After a weekend of surprising World Cup Qualifying results in Europe and South America, two of the planet’s biggest players are in danger of missing out on the big party next summer.
In my opinion, if Argentina’s Lionel Messi and Portugal’s Cristiano Ronaldo do miss out on the festivities in South Africa, the World Cup will be severely diminished by their absence, both in terms of star power and the economics that they drive.
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If I was FIFA president Sepp Blatter, I’d be getting on the phone pretty sharpish and having a quiet one with the respective coaches, Diego Maradona and Carlos Queiroz. ‘Excuse me gentlemen. I know you’re under a little bit of pressure but would you mind purchasing the required paddle and getting your teams well away from this foul-smelling creek. You’re about to ruin my World Cup.’
What the Swiss supremo may wish for, if both countries do the unthinkable, is hope that a Roberto Rojas moment occurs in their respective qualifying groups. You may remember that Rojas was the Chilean goalkeeper who was ‘injured’ by a flare thrown onto the field during a World Cup qualifier against Brazil, leading to the match being abandoned. A subsequent investigation by FIFA revealed the ‘keeper had cut himself with a razor and led to Chile being banned from World Cup ’94.
The Finals have missed stars before. George Best and Johan Cruyff come to mind but the world has never been deprived of the two shining faces of football on the biggest stage. UEFA boss, Michel Platini must be praying for a Champions League showdown between Barcelona and Real Madrid in May and a non-too subtle ‘Take that Blatter!’
Both Portugal and Argentina have three matches left each in which to climb out of this royal mess, a mess that would devastate both nations’ football psyches because this is seriously twitchy-bum-time in Lisbon and Buenos Aries.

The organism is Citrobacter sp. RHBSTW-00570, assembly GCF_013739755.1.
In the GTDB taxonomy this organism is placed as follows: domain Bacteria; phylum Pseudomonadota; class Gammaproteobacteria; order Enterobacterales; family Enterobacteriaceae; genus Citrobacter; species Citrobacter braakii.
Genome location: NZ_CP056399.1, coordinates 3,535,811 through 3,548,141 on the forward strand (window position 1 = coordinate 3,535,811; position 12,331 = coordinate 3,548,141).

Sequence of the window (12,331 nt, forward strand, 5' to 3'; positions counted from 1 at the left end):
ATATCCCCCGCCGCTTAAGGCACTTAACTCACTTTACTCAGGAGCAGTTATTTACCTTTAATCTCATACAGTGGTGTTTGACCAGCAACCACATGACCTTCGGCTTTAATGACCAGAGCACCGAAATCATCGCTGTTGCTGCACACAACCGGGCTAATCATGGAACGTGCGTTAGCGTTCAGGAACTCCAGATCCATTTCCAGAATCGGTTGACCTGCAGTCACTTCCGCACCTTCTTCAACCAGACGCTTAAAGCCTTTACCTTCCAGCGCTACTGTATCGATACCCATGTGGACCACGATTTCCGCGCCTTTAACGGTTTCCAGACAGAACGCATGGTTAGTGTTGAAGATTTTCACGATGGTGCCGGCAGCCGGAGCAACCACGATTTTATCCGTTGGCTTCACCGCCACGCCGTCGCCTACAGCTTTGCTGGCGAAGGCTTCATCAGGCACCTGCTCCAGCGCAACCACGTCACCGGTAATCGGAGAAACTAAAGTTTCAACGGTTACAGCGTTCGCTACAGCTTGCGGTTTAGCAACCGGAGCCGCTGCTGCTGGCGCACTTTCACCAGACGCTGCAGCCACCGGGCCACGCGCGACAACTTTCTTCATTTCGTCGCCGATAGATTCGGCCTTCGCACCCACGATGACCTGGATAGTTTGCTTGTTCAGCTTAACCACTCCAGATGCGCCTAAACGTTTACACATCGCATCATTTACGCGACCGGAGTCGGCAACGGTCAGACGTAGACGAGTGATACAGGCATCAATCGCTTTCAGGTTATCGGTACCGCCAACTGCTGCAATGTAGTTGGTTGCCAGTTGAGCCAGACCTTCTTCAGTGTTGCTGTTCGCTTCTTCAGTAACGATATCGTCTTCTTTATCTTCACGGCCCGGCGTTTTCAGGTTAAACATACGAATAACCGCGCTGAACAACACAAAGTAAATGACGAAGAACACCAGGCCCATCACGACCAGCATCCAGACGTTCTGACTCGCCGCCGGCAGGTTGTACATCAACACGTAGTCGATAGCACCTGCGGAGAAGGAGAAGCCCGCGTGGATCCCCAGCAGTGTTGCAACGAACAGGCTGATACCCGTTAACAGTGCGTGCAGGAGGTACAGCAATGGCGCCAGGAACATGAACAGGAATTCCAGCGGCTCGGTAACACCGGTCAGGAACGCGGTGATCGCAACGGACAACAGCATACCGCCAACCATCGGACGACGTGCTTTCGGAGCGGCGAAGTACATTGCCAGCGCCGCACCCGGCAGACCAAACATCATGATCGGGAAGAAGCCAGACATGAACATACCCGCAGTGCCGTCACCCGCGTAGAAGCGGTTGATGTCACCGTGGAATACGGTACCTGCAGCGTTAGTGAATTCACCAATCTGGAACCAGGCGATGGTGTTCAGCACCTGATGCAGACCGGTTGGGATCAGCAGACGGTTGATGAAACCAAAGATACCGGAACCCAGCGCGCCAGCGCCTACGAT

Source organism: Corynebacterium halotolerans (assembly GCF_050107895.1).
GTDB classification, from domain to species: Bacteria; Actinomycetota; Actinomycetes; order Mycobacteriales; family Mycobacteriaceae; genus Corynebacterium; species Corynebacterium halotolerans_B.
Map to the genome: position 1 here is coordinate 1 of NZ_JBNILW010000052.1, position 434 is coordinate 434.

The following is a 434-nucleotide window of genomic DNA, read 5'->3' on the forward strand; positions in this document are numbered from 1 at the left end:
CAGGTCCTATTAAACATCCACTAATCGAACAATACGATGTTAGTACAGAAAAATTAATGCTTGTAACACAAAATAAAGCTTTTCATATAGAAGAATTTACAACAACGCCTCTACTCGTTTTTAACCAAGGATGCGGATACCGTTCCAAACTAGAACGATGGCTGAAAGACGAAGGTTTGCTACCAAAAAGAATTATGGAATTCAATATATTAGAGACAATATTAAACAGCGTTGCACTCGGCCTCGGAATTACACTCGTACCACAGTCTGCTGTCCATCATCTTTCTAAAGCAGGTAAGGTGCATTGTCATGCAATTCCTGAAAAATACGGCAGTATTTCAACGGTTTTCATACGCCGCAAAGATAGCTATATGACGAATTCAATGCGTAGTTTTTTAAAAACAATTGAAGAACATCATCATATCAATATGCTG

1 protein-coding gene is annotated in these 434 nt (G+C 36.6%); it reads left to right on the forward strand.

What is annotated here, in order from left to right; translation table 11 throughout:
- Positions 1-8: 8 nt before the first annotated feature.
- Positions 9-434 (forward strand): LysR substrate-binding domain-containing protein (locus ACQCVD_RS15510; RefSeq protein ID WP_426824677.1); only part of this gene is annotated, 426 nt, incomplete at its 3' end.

Portugal look to have the tougher task and unless they can do a double on Hungary, even a play-off berth is nothing more than a pipe dream. Honestly though, who hires a number two to be a number one. Queiroz was out of his depth when coaching the New York Red Bulls (then the Metrostars), let a lone a team that is a perennial contender for the last eight, if not last four of major competitions. A man’s got to know his limitations!
Argentina, led by Diego Maradona who has no limitations, at least have destiny firmly in their hands. They currently reside in fourth, which will see them through to South Africa. However, after getting shelled by Brazil, morale is shot. With away trips to Paraguay and Uruguay and a home game against Peru sandwiched in between it means that the unthinkable could still happen.
Maradona proves that once again being a great player doesn’t mean beans when it comes to coaching. He is simply not up to the task of leading this team and it’s to the shame of the Argentine Football Association that they went with a martyr instead of a footballing brain.
Back to the two players in question, Ronaldo and Messi. I think that it is vital to the advancement of football that they parade their skills on the big stage. In their absence all World Cup advertisements would have to come with a disclaimer: ‘The World Cup Finals – bringing the planet’s second best footballers to a screen near you’ or ‘Catch the best footballers in the world, they’ll have their feet up in Lisbon and Buenos Aries!’
Obviously in their absence, two other players may take their shot at being acknowledged as the best but come on, this is the time where individuals stake their claim at immortal footballing greatness.
Until you’ve conquered the world, you’re just another good player.
Until then, I’ll see you at the far post.
Fox Soccer Channel’s Nick Websterwrites about English soccer for FOXSoccer.com, and contributes his blogto interact with his fans.